Impacts of the Clean Air Act on the Power Sector from 1938-1994: Anticipation and Adaptation
98 Pages Posted: 28 Jun 2021 Last revised: 19 Feb 2022
Date Written: June 2021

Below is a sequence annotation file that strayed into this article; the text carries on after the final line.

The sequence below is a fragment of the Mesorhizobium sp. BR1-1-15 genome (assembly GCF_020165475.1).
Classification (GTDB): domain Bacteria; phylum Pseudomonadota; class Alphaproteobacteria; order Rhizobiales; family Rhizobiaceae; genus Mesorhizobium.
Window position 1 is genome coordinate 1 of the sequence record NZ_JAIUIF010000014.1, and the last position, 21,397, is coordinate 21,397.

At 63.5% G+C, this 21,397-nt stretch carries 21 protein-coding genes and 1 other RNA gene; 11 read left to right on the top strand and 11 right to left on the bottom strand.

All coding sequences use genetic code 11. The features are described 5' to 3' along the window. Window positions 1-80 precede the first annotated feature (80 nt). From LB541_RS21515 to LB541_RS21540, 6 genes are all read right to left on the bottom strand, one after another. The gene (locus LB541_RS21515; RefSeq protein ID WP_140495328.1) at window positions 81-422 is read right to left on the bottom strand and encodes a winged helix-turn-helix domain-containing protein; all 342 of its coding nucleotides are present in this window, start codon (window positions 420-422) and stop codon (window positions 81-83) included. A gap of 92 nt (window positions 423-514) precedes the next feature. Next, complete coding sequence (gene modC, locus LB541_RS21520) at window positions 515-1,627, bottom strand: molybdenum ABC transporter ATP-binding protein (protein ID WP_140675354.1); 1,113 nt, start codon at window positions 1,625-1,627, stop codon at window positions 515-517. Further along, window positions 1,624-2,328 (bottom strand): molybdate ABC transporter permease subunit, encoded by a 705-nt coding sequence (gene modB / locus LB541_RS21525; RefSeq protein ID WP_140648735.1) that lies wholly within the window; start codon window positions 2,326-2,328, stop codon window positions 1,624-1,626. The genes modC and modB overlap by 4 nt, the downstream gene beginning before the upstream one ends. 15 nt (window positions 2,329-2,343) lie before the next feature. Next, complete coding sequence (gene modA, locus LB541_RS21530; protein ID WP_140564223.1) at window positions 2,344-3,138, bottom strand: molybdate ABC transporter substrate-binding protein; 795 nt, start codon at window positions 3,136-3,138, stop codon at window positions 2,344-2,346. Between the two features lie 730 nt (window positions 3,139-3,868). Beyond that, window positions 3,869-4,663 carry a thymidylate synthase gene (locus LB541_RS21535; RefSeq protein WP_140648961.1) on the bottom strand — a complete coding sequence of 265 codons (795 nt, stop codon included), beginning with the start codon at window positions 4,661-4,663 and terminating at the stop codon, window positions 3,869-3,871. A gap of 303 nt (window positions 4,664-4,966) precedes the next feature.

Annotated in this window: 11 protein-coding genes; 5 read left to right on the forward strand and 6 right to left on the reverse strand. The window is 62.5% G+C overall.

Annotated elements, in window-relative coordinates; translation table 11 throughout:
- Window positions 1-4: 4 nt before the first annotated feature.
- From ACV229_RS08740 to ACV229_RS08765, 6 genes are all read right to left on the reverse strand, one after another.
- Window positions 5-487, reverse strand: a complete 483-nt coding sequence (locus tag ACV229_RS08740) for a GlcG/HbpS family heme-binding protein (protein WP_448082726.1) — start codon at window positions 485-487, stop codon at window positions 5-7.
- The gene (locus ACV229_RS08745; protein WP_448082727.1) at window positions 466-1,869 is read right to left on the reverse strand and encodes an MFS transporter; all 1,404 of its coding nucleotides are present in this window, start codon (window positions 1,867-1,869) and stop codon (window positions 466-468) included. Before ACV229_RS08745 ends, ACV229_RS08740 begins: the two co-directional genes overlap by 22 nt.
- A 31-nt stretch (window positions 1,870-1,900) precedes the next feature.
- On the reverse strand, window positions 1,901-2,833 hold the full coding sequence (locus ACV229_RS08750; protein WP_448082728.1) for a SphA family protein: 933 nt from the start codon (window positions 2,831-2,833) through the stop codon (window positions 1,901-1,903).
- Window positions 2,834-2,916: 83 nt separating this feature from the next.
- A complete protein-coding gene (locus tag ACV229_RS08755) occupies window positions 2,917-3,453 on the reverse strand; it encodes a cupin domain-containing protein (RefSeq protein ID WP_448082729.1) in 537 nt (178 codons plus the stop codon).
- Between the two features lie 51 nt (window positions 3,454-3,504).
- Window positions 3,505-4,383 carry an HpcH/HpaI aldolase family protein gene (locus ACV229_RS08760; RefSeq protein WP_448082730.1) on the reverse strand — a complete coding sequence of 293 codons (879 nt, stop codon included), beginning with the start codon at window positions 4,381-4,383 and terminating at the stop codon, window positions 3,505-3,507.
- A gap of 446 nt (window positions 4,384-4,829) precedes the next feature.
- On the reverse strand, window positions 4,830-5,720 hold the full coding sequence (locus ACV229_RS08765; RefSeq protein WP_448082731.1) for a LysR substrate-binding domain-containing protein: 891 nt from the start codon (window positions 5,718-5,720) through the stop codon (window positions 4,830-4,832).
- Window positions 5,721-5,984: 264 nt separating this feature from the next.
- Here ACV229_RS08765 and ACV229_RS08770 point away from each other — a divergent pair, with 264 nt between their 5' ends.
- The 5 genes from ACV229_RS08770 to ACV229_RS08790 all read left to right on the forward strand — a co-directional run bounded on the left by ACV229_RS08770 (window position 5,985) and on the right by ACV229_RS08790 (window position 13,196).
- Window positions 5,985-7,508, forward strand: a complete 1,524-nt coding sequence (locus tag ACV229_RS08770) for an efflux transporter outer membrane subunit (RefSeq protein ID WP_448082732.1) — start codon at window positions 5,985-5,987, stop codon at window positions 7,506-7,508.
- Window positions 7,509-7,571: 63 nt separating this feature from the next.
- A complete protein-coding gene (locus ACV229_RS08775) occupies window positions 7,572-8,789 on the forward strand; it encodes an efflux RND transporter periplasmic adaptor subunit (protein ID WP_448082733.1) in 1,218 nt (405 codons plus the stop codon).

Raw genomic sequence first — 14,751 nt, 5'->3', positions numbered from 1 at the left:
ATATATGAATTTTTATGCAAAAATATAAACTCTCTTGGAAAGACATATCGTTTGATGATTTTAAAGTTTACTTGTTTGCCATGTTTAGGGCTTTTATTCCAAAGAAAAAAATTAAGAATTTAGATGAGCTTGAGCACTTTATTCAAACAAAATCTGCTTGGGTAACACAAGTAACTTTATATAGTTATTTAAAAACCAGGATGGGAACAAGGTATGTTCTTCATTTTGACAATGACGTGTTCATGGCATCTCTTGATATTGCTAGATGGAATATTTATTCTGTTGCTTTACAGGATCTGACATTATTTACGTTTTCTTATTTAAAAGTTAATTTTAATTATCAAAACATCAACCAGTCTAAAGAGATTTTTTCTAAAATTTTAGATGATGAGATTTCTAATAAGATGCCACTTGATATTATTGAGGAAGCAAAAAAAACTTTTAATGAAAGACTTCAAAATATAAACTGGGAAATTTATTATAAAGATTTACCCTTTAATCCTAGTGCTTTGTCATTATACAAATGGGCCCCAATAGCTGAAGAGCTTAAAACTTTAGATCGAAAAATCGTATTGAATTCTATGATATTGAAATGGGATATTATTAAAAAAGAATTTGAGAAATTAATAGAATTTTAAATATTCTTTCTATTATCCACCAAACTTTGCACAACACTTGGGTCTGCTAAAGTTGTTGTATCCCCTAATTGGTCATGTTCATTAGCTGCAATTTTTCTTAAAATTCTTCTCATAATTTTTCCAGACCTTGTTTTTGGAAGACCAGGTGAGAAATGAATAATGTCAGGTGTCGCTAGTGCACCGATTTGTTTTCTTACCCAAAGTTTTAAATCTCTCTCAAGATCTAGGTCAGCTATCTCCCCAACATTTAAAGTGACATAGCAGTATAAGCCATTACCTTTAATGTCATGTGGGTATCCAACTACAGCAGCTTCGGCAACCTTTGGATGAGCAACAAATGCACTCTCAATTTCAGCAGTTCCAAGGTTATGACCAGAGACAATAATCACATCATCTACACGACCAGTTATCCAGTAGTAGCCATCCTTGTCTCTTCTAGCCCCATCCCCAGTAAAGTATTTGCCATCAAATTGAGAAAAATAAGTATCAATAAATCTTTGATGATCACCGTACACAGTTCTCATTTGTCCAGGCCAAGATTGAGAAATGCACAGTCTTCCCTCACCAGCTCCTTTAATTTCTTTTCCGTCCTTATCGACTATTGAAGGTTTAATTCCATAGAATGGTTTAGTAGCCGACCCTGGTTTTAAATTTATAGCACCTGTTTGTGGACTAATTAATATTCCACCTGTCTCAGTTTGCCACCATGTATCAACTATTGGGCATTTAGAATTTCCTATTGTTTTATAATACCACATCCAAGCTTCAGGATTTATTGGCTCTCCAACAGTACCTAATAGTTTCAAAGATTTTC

The passage of landmark government regulation is often the culmination of evolving social pressure and incremental policy change. During this process, firms may preemptively adjust behavior in anticipation of impending regulation, making it difficult to quantify the overall economic impact of the legislation. This study leverages a theoretical framework and newly digitized data on the operation of virtually every fossil-fuel power plant in the United States from 1938-1994 to examine the impacts of the 1970 Clean Air Act (CAA) on the power sector. We exploit the extended pre-regulation benchmark to account for anticipatory behavior by electric utilities in the years leading up to the Act's passage, and the long post-regulation period to allow for reallocative effects of the CAA across plant vintages. We find that the CAA led to large and persistent decreases in output and productivity, but only for plants that opened before 1963. This timing aligns with the passage of the original 1963 CAA, which provided the federal government with limited authority to “control” air pollution, but primarily served as a signal of impending federal regulation. We provide empirical and historical evidence of anticipatory responses by utilities in the design and siting of plants that opened after 1963. Finally, we show that the aggregate productivity losses of the CAA borne by the power sector were substantially mitigated by the reallocation of output away from older less productive power plants.
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